108363
February 4, 2020 11:19 rowan.collins@gmail.com (Rowan Tommins)
On Tue, 4 Feb 2020 at 10:37, Marco Pivetta <ocramius@gmail.com> wrote:

> Correct: an explicit `$foo->toArray()` call suffices. > > For other readers, more about `$foo->toArray()` vs `(array) $foo` is > described at > > https://github.com/ShittySoft/symfony-live-berlin-2018-doctrine-tutorial/pull/3#issuecomment-460441229 >
The pros and cons of overloading casts are roughly the same as those of operator overloading in general: on one hand: + It is more succinct than calling a method + It aids creation of richer Domain Specific Languages on the other: - It is less explicit than choosing a purpose-specific method name - It is less flexible than having multiple related methods, or a method with parameters - It is harder to predict behaviour at a glance
> Or we can deprecate __toString() method at all and detect cast events > instead. Would it make more sense? Something like this __casted().
If there was a good case made for how it should work, I'd be more supportive of a general feature to overload casting, rather than making (array) a special case. One of many challenges would be working out when the cast should happen implicitly. Should "iterable $foo" trigger an array cast if the object isn't iterable? Should foreach()? Should strict_types change that behaviour as it does for __toString(), even though it currently only applies to scalar types? Regards, -- Rowan Tommins [IMSoP]
  108368
February 4, 2020 12:55 tom@inventis.be (Tom Gerrits)
> Correct: an explicit `$foo->toArray()` call suffices. > > For other readers, more about `$foo->toArray()` vs `(array) $foo` is > described at > > https://github.com/ShittySoft/symfony-live-berlin-2018-doctrine-tutorial/pull/3#issuecomment-460441229
This is a valid point. Perhaps another problem lies at its base: why can one cast null to a string in PHP? Would it be more appropriate to throw a CastError or similar? Or does casting null to another type make sense in some scenarios? One could go as far as to only allow types that overload the appropriate cast operator to cast to the type without error. This implies the question of how to handle built-in types, such as casting floats to string.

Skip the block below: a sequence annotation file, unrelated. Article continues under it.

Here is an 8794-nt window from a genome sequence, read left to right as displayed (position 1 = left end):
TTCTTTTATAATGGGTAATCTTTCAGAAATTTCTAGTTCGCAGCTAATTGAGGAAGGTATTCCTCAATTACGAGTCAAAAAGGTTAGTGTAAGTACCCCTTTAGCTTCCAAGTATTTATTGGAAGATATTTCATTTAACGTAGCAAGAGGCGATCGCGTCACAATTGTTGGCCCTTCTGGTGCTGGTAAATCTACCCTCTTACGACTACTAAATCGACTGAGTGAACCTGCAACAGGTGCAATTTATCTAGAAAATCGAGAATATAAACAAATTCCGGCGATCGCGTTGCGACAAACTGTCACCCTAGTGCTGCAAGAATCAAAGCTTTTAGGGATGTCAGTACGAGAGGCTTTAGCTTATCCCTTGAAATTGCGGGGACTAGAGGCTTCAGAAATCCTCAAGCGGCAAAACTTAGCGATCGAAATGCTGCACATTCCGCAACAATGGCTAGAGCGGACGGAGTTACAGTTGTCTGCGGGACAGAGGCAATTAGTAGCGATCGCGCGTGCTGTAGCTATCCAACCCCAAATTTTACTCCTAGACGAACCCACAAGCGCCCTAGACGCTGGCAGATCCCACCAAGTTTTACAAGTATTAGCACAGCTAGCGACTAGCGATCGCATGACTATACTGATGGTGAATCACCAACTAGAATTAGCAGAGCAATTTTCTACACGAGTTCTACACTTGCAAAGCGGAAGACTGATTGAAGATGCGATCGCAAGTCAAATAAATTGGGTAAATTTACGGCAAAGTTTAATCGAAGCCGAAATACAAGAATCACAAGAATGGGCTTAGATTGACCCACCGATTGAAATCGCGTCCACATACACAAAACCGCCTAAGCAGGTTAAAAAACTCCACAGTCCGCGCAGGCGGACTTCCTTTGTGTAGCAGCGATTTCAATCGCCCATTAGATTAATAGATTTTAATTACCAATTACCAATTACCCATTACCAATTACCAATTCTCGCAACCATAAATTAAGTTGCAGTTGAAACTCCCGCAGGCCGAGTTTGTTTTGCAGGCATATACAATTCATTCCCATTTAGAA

> - It is less explicit than choosing a purpose-specific method name
I think it's also important to mention whether this discussion is about explicit casts only, or not - and also about implicit casts, or coercion. "(string) $var" doesn't seem a lot less explicit to me than "$var->toString()", but if it is coerced automatically when being passed to e.g. a function taking a string, that is of course a different story. Coercions and implicit casting using the overloaded operators could perhaps also be limited to non-strict mode, if desired, which is also the case for scalar types currently, IIRC.
  108372
February 4, 2020 13:13 ocramius@gmail.com (Marco Pivetta)
Hey Tom,

On Tue, Feb 4, 2020 at 1:55 PM Tom Gerrits <tom@inventis.be> wrote:

> "(string) $var" doesn't seem a lot less explicit to me than > "$var->toString()", but if it is coerced automatically when being > passed to e.g. a function taking a string, that is of course a > different story. >
`(string) $var` is less explicit because `(string)` is an operation that applies to a wide set of types, whereas any `->` applies only to `object` types, and also has a specific name (the method name) on its right. Restricting that operation to fewer supported types is not feasible at this point, since `(string) null` is very much relied upon. Coercions and implicit casting using the overloaded operators could
> perhaps also be limited to non-strict mode, if desired, which is also > the case for scalar types currently, IIRC. >
Is there any newly written code that doesn't use non-strict mode at all? Programming without `declare(strict_types=1)` seems anachronistic at this point. Greets, Marco Pivetta http://twitter.com/Ocramius http://ocramius.github.com/